Noah Hodgkiss, 56, did not notice the train thundering towards him because he has cataracts and hearing problems.
To make matters worse, the batteries on his hearing aid were flat and he had no idea the train was there until he glanced over his shoulder at the last second.
“I was right in the middle of the two tracks when it happened. Before I knew what was going on it was on me.
“I tried to leap out of the way but it was too late and it hit me from behind. I can’t describe how it felt, I was just thinking what was going to happen to me.”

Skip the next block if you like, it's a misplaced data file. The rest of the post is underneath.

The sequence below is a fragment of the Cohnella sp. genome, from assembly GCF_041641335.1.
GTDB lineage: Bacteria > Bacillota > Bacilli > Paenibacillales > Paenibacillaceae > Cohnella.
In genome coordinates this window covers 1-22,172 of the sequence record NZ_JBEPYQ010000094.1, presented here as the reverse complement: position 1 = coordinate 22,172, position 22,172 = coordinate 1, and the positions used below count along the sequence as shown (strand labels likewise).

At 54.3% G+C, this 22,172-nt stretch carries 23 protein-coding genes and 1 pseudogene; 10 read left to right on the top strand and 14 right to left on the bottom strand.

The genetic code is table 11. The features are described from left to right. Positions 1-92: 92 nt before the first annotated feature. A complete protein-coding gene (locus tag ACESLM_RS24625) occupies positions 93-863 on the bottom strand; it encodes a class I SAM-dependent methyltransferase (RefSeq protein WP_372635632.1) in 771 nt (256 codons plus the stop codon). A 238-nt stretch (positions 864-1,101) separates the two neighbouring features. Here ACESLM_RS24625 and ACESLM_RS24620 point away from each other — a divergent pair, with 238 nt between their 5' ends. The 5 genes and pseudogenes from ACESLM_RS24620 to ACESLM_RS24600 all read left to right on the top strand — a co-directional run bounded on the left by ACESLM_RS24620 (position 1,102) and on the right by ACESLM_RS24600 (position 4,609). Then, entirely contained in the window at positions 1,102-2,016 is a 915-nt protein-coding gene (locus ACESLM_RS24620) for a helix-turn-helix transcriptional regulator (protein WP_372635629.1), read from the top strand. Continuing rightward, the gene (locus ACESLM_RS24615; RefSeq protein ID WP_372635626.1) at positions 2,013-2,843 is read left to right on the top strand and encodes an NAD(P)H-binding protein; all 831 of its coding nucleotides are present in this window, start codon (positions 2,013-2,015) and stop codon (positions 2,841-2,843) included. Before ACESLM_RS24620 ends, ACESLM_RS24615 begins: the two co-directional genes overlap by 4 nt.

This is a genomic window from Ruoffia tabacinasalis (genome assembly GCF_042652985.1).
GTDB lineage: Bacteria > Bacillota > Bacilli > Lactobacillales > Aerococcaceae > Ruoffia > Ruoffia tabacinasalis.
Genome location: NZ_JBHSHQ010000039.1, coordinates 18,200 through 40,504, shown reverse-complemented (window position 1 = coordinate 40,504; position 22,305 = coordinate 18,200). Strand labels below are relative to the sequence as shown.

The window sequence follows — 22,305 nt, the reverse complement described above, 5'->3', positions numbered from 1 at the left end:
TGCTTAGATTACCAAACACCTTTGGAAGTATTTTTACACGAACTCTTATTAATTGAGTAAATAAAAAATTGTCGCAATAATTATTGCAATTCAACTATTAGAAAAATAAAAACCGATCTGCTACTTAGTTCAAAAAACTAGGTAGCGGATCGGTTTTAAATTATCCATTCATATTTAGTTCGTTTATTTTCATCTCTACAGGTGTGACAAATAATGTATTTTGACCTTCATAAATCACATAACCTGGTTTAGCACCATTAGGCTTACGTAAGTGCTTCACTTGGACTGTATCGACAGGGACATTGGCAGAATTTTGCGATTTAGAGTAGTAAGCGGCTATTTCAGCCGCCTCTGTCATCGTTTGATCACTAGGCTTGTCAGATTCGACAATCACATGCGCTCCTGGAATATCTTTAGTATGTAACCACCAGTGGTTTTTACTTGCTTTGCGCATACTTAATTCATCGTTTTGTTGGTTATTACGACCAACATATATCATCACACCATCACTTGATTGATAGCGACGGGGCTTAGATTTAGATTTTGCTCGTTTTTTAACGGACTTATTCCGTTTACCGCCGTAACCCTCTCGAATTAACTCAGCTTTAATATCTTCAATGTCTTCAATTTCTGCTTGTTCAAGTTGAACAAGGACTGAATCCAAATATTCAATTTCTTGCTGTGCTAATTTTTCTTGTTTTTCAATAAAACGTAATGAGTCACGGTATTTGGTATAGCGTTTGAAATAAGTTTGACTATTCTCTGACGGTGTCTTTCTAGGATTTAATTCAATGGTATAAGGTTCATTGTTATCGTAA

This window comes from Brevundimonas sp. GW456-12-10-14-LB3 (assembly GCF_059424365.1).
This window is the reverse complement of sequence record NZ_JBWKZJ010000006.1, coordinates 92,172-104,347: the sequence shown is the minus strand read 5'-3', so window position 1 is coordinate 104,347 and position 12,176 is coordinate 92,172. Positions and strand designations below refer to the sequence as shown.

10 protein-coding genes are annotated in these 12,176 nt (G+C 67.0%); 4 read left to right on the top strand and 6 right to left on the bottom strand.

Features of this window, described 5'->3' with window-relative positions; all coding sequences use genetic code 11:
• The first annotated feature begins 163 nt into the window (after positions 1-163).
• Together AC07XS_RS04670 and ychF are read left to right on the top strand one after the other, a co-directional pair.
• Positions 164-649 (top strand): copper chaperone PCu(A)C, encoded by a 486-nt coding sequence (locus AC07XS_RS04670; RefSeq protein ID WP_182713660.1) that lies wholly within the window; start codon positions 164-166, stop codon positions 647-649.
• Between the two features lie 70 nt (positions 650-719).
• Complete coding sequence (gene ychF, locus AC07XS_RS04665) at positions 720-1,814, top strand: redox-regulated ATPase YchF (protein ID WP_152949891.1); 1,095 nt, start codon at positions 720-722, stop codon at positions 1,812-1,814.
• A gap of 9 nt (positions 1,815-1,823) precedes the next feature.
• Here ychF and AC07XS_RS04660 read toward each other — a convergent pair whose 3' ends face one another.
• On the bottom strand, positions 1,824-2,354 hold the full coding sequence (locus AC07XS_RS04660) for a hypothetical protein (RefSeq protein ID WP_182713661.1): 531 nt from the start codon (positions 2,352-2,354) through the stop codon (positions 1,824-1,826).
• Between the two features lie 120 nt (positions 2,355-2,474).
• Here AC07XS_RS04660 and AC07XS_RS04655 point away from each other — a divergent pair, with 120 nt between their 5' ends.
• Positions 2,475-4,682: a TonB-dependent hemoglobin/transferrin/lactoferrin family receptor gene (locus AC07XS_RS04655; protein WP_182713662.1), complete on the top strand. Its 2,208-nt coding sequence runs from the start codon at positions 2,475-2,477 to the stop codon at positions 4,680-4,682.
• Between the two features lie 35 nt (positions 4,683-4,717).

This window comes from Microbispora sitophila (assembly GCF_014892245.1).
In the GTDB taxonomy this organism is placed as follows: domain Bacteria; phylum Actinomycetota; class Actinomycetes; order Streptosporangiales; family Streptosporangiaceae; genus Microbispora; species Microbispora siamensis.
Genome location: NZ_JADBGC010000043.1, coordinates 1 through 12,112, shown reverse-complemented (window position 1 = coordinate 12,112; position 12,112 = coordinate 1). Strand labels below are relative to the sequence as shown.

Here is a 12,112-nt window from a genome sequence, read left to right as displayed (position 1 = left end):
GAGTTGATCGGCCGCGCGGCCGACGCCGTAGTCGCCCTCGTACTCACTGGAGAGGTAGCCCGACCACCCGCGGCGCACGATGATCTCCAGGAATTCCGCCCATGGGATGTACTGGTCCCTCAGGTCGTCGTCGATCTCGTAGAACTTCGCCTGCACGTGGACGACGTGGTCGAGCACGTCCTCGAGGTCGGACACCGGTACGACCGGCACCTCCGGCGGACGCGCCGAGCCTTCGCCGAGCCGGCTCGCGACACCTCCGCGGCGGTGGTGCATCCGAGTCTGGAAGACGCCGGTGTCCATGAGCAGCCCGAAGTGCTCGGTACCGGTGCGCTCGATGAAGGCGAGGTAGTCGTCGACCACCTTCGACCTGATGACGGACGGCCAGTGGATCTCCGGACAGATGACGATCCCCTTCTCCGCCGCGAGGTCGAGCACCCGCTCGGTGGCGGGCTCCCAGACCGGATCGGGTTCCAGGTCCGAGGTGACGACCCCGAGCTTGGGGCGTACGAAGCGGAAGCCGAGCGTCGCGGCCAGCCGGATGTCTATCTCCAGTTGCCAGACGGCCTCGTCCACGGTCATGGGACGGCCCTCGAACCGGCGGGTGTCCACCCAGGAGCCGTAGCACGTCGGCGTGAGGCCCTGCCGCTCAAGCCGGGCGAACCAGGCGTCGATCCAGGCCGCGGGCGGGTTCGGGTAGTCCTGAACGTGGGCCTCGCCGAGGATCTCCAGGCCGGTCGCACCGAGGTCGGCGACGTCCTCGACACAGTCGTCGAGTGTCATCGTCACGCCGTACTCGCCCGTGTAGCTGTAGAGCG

Mr Hodgkiss flew several metres down the track but remained conscious.
A dog walker heard his cries for help and dialled 999.
Mr Hodgkiss’s ordeal happened as he walked in Tibberton, Worcestershire, on Saturday.
He dropped his mobile from the railway bridge but, as he was looking for it, the train slammed into him.
He was airlifted to hospital and treated for arm injuries, a broken pelvis and ribs but discharged himself on Monday.
“I don’t even have the phone – it’s in A&E somewhere smashed into a million pieces,” he added.
“I have been unbelievably lucky and I will never go near the railway lines again. I’m not a hero, I’m an idiot.”